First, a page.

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Published: July 15, 2002

 
 

Why CEOs Fall: The Causes and Consequences of Turnover at the Top

In Homer’s Iliad, Achilles is offered the choice between a short, glorious life and a long, unremarkable one. Today’s chief executives face a starker world. They have no choice: They must be remarkable. Otherwise, their professional lives will be short.

Also contributing to this article was Julien Beresford (beresford_julien@bah.com), president of The Beresford Group, a research company based in Westport, Conn.

Reprint No. 02305

Methodology

This study required the identification of the world’s 2,500 largest public companies based on their market capitalization on January 1. We used market capitalization rather than revenues because of the different ways financial companies recognize and account for revenues. The Compustat/Global Vantage database of public companies provided a ranking of all publicly traded companies on December 31 of 1994, 1997, 1999, and 2000.

To identify the companies among the top 2,500 in each year that had experienced a chief executive succession, we initially used the LexisNexis electronic data files of the Directory of Corporate Affiliations (which we compared for the years before and after the year in question to see whether a change in the CEO had occurred) for CEO changes in the first three time periods (1995, 1998, and 2000). For changes in 2001, we used a file of executive changes provided by idEXEC (a global business-to-business contact database of executive decision makers). We also used a variety of printed and electronic sources, including Corporate Yellow Book and Financial Yellow Book (both published by Leadership Directories, N.Y.); Forbes; Fortune; the Financial Times; the Wall Street Journal; and several Web sites containing information on CEO changes (www.ceogo.comwww.executiveselect.com, and www.chiefexecutive.net). Additionally, we conducted electronic searches of the Dow Jones Interactive (DJI) database in the selected years for any announcements of retirements or new appointments of CEOs, presidents, managing directors, and chairmen; results of this search were compared to the list of the top 2,500 companies. For firms that had been acquired or merged in any of the subject years, we used the Thomson Financial Mergers & Acquisitions database.

Each company that appeared to have experienced a CEO change was then investigated for confirmation that a change had occurred in the relevant year and for identification of the outgoing executive: title(s) upon succession, starting and ending dates of tenure as chief executive, age, and the true reason for the succession event. Company-provided information was acceptable for each of these data elements except the reason for the succession; an outside press report was frequently necessary to learn the true reason for an executive’s departure (because company press releases often obscure the underlying reason for an executive’s departure). We used a variety of online sources to collect this information on each CEO tenure, including company Web sites, the DJI database, Hoover’s Online, Northern Light, and proxy statements available on the U.S. Securities and Exchange Commission’s (SEC’s) EDGAR database (for U.S.-traded securities). In some cases, when the online sources were unproductive, we contacted the individual companies by e-mail and telephone to confirm the tenure information. We enlisted the assistance of Booz Allen Hamilton offices worldwide as part of this effort to contact companies directly.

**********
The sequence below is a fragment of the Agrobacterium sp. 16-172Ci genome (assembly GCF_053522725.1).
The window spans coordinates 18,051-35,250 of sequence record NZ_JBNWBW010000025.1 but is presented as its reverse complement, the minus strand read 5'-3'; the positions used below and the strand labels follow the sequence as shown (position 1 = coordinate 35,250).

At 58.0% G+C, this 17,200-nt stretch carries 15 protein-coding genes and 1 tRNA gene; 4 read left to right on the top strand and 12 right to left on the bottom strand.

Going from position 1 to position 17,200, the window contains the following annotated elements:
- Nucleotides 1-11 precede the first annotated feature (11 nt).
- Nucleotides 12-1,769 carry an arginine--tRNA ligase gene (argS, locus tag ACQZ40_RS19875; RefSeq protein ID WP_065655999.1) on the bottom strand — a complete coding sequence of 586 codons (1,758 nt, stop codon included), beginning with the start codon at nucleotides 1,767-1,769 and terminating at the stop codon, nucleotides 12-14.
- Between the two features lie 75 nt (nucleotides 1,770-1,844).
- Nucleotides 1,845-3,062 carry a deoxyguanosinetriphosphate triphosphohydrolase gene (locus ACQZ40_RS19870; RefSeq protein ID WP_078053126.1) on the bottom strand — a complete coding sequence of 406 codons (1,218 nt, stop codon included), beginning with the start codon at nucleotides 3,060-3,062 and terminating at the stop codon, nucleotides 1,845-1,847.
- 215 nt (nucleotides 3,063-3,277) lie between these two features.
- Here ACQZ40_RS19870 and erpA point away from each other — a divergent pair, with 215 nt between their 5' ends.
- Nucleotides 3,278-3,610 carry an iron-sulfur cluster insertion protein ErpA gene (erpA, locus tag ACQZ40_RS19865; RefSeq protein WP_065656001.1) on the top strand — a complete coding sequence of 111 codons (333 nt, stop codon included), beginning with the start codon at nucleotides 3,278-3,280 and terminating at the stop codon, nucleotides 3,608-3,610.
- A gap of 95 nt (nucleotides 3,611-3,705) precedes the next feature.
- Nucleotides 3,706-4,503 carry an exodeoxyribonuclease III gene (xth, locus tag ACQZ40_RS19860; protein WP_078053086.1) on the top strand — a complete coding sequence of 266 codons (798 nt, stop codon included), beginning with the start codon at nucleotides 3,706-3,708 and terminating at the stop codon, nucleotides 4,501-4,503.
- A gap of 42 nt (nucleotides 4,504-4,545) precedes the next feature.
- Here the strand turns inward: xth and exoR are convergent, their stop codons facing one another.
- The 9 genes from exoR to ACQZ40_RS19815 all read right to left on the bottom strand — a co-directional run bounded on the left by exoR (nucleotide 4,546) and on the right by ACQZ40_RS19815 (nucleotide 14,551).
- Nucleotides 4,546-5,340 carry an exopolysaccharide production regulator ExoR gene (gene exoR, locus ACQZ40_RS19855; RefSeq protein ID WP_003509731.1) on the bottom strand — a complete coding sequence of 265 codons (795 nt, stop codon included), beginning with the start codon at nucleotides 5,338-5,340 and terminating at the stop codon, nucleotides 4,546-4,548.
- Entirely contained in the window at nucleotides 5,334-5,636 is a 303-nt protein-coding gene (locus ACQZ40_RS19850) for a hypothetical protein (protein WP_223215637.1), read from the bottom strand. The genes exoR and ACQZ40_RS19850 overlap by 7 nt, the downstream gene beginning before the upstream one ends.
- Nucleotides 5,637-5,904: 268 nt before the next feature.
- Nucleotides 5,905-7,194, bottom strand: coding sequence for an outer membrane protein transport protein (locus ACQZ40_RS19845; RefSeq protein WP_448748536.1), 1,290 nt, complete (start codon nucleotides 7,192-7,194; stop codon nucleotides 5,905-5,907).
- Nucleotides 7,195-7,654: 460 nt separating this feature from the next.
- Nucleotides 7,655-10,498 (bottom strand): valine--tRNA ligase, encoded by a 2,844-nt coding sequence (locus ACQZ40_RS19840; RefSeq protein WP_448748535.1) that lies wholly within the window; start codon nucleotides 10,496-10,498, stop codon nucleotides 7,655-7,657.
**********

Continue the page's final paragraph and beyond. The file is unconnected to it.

We then calculated average growth rates (AGRs for total tenure, first half, and second half) for three types of financial and shareholder information for each executive’s tenure: net income, net income as a percentage of book value, and total shareholder return (TSR, including the reinvestment of dividends, if any). For interim CEOs, we also obtained the financial information for the prior periods, if any, that they served as CEO. To enable meaningful cross-industry comparisons, we calculated the same income data information for the relevant industry and region (e.g., automobiles and components in North America, Europe, Asia/Pacific, South America, or Africa) using the S&P/Morgan Stanley Global Industry Classification Standard (GICS). The revenue, net income, and book value data was provided by S&P (Custom Projects); quarterly data was provided for North American–traded securities; and annual data was provided for other firms. TSR and market value data was provided by Datastream. Regionally adjusted AGRs were calculated by subtracting the Morgan Stanley Capital International (MSCI) regional shareholder return indices from the company’s performance during the periods in question.

 
 
 
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Resources

  1. Anthony Bianco and Louis Lavelle, “The CEO Trap,” Business Week, December 11, 2000; Click here.
  2. Jay Dahya, John McConnell, and N.G. Travlos, “The Cadbury Committee, Corporate Performance, and Top Management Turnover,” Journal of Finance, February 2002
  3. Pamela Mendels, “The Real Cost of Firing a CEO,” Chief Executive, April 2002; Click here.
  4. Jay Dahya and John McConnell, Outside Directors and Corporate Board Decisions, Krannert School of Management, Purdue University, Working Paper, April 15, 2002
 
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